TITLE

Mitochondrial DNA genetic structure transcends natural boundaries in Great Lakes populations of woodland deer mice (Peromyscus maniculatus gracilis)

AUTHOR(S)
Taylor, Zachary S.; Hoffman, Susan M. G.
PUB. DATE
April 2010
SOURCE
Canadian Journal of Zoology;Apr2010, Vol. 88 Issue 4, p404
SOURCE TYPE
Academic Journal
DOC. TYPE
Article
ABSTRACT
The landscape of the Great Lakes region has been fragmented since the lakes formed starting about 20 000 years ago. Small mammals, such as deer mice (Peromyscus maniculatus (Wagner, 1845)), inhabiting the region therefore face barriers to migration and gene flow, which could complicate ongoing range shifts related to climate change. We analyzed DNA sequences for 481 base pairs of the mitochondrial D-loop to compare mouse genetic structure with the fragmented landscape and geological history of the region. Phylogenetic analyses reveal two distinct lineages of mice in the Great Lakes region. The spatial distribution of these two groups is not congruent with the fragmentation of the landscape; rather, a western group is found from Minnesota through the western Upper Peninsula of Michigan, whereas an eastern group spans southern Ontario and the rest of northern Michigan. The genetic data suggest that the eastern clade colonized Michigan through Ontario from a source shared with southern Appalachian mice, but are less informative for the western clade. Together, these findings suggest that the Great Lakes are relatively porous barriers in the long term but may still have implications for the response of small-mammal communities to climate change. Le paysage de la région des Grands Lacs s’est fragmenté depuis le début de la formation des lacs il y a 20 000 ans. Les petits mammifères, comme les souris du crépuscule (Peromyscus maniculatus (Wagner, 1845)) qui habitent la région font face à des barrières qui entravent leur migration et leur flux génique, ce qui pourrait gêner les modifications d’aires de répartition qui se produisent actuellement à cause du changement climatique. Nous avons analysé les séquences d’ADN de 481 paires de bases de la boucle mitochondriale D afin de relier la structure génétique des souris au paysage fragmenté et à l’histoire géologique de la région. Les analyses phylogénétiques révèlent l’existence de deux lignées distinctes de souris dans la région des Grands Lacs. La répartition spatiale de ces deux groupes ne correspond pas à la fragmentation du paysage; au contraire, un groupe occidental se retrouve à partir du Minnesota et couvre la partie ouest de la Péninsule supérieure du Michigan, alors qu’un groupe oriental s’étend sur le sud de l’Ontario et le reste du nord du Michigan. Les données génétiques laissent croire que le clade oriental a colonisé le Michigan en passant par l’Ontario à partir d’une source qui est partagée avec les souris du sud des Appalaches; les données génétiques fournissent moins de renseignements sur le clade occidental. Dans leur ensemble, ces résultats indiquent que les Grands Lacs forment à long terme des barrières relativement poreuses, mais qu’ils risquent d’affecter la réaction des communautés de petits mammifères au changement climatique.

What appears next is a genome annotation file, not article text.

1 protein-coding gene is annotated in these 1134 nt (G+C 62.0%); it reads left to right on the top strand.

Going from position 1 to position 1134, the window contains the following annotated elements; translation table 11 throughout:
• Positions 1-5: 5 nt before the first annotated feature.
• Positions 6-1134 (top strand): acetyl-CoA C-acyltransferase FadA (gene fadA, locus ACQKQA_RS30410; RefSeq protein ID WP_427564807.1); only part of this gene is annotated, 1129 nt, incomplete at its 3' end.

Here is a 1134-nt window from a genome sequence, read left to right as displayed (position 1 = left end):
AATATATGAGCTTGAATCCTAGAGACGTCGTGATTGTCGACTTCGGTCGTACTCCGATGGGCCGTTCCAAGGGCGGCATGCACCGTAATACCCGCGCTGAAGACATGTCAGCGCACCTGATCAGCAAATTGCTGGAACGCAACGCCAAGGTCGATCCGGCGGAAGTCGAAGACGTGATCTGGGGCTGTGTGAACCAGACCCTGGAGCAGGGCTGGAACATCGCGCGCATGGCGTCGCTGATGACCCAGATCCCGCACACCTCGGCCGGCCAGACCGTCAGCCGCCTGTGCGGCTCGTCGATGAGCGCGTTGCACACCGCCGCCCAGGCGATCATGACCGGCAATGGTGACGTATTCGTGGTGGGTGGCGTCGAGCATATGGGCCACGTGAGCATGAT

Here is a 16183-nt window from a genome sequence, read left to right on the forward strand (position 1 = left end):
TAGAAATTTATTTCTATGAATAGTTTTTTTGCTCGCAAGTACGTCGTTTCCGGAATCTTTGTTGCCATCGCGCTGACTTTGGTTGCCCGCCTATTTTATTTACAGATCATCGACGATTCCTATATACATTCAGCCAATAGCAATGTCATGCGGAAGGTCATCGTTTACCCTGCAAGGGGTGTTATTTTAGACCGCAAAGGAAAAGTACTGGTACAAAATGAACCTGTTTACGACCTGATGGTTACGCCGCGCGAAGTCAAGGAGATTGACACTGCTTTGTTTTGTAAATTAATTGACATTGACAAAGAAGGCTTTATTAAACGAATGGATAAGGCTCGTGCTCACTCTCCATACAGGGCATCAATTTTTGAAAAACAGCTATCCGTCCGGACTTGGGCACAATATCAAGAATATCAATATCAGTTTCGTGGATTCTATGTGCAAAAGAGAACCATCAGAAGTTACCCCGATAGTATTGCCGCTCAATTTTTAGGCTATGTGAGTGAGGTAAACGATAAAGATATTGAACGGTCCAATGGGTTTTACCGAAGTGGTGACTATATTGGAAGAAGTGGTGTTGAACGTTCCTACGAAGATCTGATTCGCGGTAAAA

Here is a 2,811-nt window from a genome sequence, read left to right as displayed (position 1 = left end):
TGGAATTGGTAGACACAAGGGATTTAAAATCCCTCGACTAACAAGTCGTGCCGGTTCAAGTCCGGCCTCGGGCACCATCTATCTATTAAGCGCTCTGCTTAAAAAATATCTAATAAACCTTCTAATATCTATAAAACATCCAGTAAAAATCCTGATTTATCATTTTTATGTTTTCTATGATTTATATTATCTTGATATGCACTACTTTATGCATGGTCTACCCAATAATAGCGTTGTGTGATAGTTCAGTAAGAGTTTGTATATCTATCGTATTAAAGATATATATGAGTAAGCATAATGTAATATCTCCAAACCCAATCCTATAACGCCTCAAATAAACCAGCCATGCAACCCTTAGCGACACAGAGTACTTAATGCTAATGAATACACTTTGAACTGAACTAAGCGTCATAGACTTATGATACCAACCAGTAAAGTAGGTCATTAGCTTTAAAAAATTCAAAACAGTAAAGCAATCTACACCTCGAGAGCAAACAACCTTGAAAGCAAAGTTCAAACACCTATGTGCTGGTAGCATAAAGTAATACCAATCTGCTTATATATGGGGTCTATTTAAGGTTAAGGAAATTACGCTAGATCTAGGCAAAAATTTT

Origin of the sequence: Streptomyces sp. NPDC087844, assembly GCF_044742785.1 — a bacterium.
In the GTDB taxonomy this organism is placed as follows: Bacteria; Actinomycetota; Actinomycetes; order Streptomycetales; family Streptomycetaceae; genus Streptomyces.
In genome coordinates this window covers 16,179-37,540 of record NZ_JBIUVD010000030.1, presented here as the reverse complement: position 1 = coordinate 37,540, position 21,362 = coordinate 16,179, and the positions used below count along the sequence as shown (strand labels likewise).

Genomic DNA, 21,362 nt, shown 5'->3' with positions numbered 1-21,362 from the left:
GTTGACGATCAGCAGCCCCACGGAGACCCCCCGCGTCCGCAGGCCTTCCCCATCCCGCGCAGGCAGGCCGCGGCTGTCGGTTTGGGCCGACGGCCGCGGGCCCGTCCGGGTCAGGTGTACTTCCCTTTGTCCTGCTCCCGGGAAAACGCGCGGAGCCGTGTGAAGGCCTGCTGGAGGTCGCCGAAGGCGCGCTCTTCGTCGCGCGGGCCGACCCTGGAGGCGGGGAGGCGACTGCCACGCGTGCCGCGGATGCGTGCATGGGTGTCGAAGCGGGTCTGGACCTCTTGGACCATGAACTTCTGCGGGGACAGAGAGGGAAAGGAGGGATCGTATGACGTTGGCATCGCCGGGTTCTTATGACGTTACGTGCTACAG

ACCESSION #
50356686

 

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